Fastest sorting for a specific genre of unordered numbers

Thanks, @ivanpribec, for your highlighting the differences between qsort() and std::sort. It would be useful to Fortran programmers to have a recipe for calling std::sort from a Fortran program (including a recipe for specifying the comparison function/functor in C++, if necessary, or in Fortran, if possible).

I read a couple of your references, and I wondered why, when comparing the qsort() of C and the std::sort of C++ they did not note that the two routines/ methods may well use different algorithms. For example, qsort() may use mergesort in one C library, and quicksort in another C library! Furthermore, the scaling law for sort time versus array size may be different for the two implementations, especially if even one of the two uses a hybrid algorithm.

@mecej4, you make several good points. Upon re-reading the Stack Overflow threads, a few less visible comments did remark the differences could be attributed to different algorithms. We would need to look at the C and C++ runtime-library implementations to know for sure. From the pragmatic point of view C++ seems to have a small edge. Both routines are black-boxes from the user perspective.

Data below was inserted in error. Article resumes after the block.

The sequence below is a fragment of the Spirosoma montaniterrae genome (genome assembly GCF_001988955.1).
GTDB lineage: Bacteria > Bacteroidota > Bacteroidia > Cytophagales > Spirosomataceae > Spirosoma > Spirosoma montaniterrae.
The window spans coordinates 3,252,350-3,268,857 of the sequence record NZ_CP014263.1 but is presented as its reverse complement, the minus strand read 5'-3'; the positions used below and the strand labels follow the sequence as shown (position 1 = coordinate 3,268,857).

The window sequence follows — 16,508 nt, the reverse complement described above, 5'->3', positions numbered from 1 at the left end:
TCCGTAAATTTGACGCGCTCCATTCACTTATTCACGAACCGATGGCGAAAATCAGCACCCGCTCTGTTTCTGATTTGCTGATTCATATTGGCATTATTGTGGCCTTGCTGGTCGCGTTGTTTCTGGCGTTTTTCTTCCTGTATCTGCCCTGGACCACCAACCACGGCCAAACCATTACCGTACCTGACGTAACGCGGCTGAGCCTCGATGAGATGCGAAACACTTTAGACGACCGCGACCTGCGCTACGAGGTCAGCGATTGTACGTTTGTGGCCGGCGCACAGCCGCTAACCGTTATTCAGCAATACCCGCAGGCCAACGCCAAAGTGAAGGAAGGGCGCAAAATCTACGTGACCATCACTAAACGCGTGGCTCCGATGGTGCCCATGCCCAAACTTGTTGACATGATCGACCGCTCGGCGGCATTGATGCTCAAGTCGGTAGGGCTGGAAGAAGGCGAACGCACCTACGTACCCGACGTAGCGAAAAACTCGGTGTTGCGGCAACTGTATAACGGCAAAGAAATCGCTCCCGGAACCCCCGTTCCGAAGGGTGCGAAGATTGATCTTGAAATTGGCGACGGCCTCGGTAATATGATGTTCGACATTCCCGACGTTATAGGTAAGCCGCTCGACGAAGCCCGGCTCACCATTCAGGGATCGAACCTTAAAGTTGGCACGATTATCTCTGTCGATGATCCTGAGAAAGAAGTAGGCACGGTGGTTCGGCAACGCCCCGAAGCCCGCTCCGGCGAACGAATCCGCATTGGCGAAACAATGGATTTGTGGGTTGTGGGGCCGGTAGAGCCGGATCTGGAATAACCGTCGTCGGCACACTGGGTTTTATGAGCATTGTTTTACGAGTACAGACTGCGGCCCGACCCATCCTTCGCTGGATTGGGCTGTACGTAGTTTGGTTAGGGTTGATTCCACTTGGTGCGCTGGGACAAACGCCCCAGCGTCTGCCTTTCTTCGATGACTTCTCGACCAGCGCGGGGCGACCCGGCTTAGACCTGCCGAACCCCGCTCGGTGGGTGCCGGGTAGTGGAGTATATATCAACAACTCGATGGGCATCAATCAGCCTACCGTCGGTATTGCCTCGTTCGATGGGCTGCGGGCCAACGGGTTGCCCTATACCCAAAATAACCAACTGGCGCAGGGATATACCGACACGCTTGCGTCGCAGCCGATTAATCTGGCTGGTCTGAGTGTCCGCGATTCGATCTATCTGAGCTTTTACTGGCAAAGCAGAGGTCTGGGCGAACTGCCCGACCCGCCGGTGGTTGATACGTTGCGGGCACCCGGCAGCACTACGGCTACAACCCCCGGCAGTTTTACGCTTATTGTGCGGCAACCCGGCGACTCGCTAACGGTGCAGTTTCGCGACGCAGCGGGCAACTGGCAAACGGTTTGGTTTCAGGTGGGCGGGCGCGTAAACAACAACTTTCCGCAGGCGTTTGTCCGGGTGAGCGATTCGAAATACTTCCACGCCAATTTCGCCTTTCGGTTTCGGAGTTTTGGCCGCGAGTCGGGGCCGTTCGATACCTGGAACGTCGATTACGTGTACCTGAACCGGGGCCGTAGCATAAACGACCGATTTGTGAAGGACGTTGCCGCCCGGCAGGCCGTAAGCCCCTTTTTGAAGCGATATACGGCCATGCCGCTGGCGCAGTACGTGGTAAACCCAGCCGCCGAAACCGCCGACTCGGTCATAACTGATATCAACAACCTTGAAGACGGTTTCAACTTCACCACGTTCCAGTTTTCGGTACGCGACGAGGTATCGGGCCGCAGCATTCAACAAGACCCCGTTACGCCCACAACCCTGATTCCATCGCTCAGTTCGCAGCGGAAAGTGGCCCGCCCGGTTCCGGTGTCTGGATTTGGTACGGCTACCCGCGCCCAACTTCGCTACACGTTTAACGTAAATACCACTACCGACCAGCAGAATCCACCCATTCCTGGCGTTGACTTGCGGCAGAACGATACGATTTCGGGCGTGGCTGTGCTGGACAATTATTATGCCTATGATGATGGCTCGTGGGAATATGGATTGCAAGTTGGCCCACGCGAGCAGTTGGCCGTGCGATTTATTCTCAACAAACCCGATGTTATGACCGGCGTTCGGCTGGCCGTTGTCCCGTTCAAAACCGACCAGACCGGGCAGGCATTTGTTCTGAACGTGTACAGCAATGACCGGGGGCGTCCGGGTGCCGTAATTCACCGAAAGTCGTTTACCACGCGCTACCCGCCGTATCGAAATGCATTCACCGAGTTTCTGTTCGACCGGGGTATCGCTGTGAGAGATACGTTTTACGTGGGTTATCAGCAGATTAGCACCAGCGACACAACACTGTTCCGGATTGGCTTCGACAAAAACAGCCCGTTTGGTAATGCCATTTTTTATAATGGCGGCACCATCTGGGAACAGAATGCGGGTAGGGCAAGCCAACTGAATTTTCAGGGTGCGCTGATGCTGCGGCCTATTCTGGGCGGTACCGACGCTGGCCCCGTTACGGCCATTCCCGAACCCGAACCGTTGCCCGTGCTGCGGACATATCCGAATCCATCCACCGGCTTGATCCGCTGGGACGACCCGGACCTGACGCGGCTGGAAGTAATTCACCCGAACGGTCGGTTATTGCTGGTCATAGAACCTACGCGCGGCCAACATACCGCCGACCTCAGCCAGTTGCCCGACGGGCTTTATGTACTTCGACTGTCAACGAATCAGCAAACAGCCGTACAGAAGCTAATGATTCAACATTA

With regard to a more general recipe, are you interested in sorting also other types than the intrinsic ones? Is an indirect sort sufficient, or would an in-place sort also be desirable? For derived types, the C++ code will be a somewhat more complex because the size of the array elements has to be communicated manually across the language barrier.

One more difference is that the C++ template library makes it very easy to write an indirect sort since the “lambda” comparison function can capture variables from the enclosing scope.

With the standard C qsort you would need to pack your keys and indexes into an array of structures, leading to duplication. The fundamental issue is that C doesn’t support nested functions.

That raises the interesting question whether a Fortran internal subprogram can have the bind(C) attribute and could hence be used to do an indirect sort using C’s qsort?

1 Like

Counter to what I expected, it’s perfectly feasible. Even more surprisingly, host association in internal functions permits using qsort for indirect sorting, which is not possible in pure C without the use of global variables.

Here’s a demonstration:

module sorting
   use, intrinsic :: iso_c_binding
   implicit none
   private
   public :: argsort
contains

   !> Returns the indices that would sort an array
   !>
   !> Arguments:
   !>   n: number of elements
   !>   list: on entry, list of indices 1..(1)..n 
   !>           (for reverse sort, n..(-1)..1)
   !>         on return, the indices such that keys(list) would be sorted
   !>   keys: array to be sorted
   !>
   subroutine argsort(n,list,keys)
      integer, intent(in) :: n